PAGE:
APNIC Whois Database
The APNIC Whois Database details of IP addresses and AS numbers originally allocated by APNIC. Users can search the whois for information pertaining to these resources, for network troubleshooting, or helping to track network abuse.
This accurate registration of resource usage is a critical role APNIC plays in the operation of the Internet.
APNIC provides an alternative to the whois called the Registration Data Access protocol (RDAP), which was designed to address issues in the whois service, the most important of which are: standardization of queries and responses; internalization considerations to cater for languages other than English in data objects; and redirection capabilities to allow seamless referrals to other registrations.
For network abuse such as spam or (hacking), people mistakenly interpret references to apnic.net when doing a whois search to indicate that APNIC is the source of the abuse. Instead, these references to APNIC simply mean that the address space in question was delegated by APNIC to an organization within the Asia Pacific region. APNIC has no authority to prevent these kinds of network abuse.
APNIC provides a Resource Certification service, to robust security framework used to verify the association between specific IP address blocks of ASNs and the holders of those Internet number resources.
APNIC introduced Resource Certification to improve inter-domain security in the region and enhance the value of the data in the APNIC Whois Database with verification of the resource holder's right-of-use.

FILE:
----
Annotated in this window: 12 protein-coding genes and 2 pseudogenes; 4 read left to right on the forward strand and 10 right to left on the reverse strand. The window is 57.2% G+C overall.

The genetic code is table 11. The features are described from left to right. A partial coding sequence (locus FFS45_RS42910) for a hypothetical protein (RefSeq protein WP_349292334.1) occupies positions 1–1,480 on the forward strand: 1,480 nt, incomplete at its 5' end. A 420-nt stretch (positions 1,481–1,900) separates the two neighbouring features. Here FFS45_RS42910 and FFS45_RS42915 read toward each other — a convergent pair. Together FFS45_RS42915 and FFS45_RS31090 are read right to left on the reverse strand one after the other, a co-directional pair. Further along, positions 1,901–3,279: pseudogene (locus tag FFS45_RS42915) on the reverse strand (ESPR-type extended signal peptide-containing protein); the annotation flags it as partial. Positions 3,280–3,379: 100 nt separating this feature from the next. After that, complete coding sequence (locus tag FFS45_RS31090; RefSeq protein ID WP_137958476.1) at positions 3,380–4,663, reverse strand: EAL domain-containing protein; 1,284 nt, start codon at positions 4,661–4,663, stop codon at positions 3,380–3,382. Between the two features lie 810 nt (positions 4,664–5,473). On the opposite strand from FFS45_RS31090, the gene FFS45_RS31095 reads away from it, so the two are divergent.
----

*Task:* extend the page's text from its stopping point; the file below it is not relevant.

One of the purposes of APNIC also, is to provide standards-based inter-networking methods for the Internet such as IPv4 and IPv6 across networks such as Ethernet. This uses a best-efforts delivery model for private networks or multicast addresses by using a 32-bit integer.
APNIC serves a multitude of organizations who use autonomous system numbers (private) that all connect to the Internet. APNIC also serves as the Whois database within the Asian continent, storing regional domain names and IP addresses and accepting queries.
APNIC provides a reverse pointer record, or reverse domain name service lookup, which associates an IP address with its domain name.
APNIC performs these activities as part of its commitment to a global, open, stable, and secure Internet that serves the entire Asia Pacific region.
How can I get IP from APNIC?
To get IP addresses from APNIC: You’ll need to provide documentation with your application: Proof of your business legal entity e.g. Certification of business incorporation. Any Internet number resources currently held by your organization. The intended use for the address space requested.
In conclusion, APNIC with the other RIRs are what makes the internet in the world function the way that it does.
Its main role involves the management and allocation of IP addresses and autonomous system numbers to its members and the Asia pacific community.